The recent fire on Park Avenue last month was not only tragic and devastating, taking one of Asbury Park’s own; James Famularo. It also brought back a personal memory which inspired me to write this story. I will continue with the Vaccaro series in the near future, but in the meantime, I hope you get something from this story and the ones that follow in the next few months.
A Fatal Fire
The fire started on Monday, July 9th, shortly after 3 pm. I was about to leave my office for a closing and as I was getting into my car I saw several police cars leave City Hall one by one in a rapid speed of urgency, turning their sirens on as they headed north up Main Street. I could hear the fire trucks blowing their horns from the corner of Asbury Avenue and then I saw two ambulances and a fire truck from Neptune speed by all heading in the same direction. I didn’t know where or what was happening at the time, but I knew it had to be pretty bad. And then I put it out of my mind and headed down to my closing in Brick.
I heard from my clients that the fire was on Park Avenue, between 6th and 7th. That’s close to where I live, so when I got back into town around 5:30, I went to check it out. The fire had been extinguished about an hour before, but some of the fire trucks were still there and a few people lingered just beyond the yellow tape.
I walked up to where the people were and asked a man standing next to me if anyone was hurt. That’s when I learned about James Famularo. I couldn’t believe it. He asked me if I knew him and I said yes. It was very sad news. He told me he knew James very well. He also knew some of the police who were standing a few feet away on the other side of the tape. He said that James had gone into the house looking for his wife and son, not realizing that his son had run out the back door and his wife had jumped out a second-floor window when the fire blocked her exit.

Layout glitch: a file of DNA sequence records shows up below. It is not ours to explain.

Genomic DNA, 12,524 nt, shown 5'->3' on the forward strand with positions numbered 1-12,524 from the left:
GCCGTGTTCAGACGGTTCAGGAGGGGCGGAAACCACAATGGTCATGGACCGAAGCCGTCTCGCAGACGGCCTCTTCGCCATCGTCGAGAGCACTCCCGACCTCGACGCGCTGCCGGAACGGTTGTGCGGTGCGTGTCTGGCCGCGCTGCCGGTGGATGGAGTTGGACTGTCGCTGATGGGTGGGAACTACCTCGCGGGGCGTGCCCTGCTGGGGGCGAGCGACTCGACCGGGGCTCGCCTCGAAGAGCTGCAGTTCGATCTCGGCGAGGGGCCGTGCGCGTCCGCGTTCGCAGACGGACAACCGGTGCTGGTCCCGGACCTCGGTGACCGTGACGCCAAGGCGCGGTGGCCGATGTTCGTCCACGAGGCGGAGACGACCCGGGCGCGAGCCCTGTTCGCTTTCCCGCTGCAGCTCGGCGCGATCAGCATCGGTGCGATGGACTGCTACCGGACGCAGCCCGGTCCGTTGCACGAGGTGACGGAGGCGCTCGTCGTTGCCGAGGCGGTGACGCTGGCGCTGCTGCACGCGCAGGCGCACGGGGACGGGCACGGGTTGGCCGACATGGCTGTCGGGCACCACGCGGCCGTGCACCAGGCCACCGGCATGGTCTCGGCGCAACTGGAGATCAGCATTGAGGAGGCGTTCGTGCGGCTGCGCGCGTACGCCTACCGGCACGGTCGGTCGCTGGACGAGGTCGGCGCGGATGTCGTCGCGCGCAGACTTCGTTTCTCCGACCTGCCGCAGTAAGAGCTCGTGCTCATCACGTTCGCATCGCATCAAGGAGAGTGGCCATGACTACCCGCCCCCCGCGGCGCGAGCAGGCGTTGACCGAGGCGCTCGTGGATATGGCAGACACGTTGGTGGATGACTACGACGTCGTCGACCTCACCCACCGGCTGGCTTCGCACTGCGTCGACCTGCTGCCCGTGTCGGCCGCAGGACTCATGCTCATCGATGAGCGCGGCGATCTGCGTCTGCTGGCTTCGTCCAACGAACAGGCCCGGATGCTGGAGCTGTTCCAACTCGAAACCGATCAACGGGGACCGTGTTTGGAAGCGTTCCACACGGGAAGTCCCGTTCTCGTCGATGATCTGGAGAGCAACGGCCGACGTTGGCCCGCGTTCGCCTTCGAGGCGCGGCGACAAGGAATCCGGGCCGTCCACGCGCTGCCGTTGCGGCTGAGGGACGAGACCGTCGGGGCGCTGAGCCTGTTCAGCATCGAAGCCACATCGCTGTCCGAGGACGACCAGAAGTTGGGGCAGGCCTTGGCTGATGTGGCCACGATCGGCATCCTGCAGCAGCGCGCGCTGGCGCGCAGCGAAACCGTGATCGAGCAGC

I didn’t know him well, but I knew Mr. Famularo because my mom, Terri Buttitta, had worked in the City Manager’s office as a receptionist during the time when James Famularo was the Assistant City Manager, under the leadership of Terry Reidy. My heart goes out to his friends and family.
Standing there watching the firemen go in and out of the house brought back memories of my own experience of a house fire when I was a kid. My experience was nowhere near as tragic but it brought up my own memories of being touched by a catastrophe that most people hope will never happen to them.
The House on West 1st Street
Growing up we lived in a modest ranch-style house in Edison, NJ with a two car garage and full basement. The basement was finished with what was called a recreation or “rec” room that included a couple of vinyl sofas, a club chair, and a large console stereo that played vinyl LP records. The decor was typical 1960s style. There was also a kitchen in the basement, with a half wall that separated the rec room from the dining area. On the opposite side of the rec room was a pool table. My father was a handy craftsman and did all the work himself. He also built a storage room on one side behind the steps. In the corner was a workbench where he kept all his tools, that had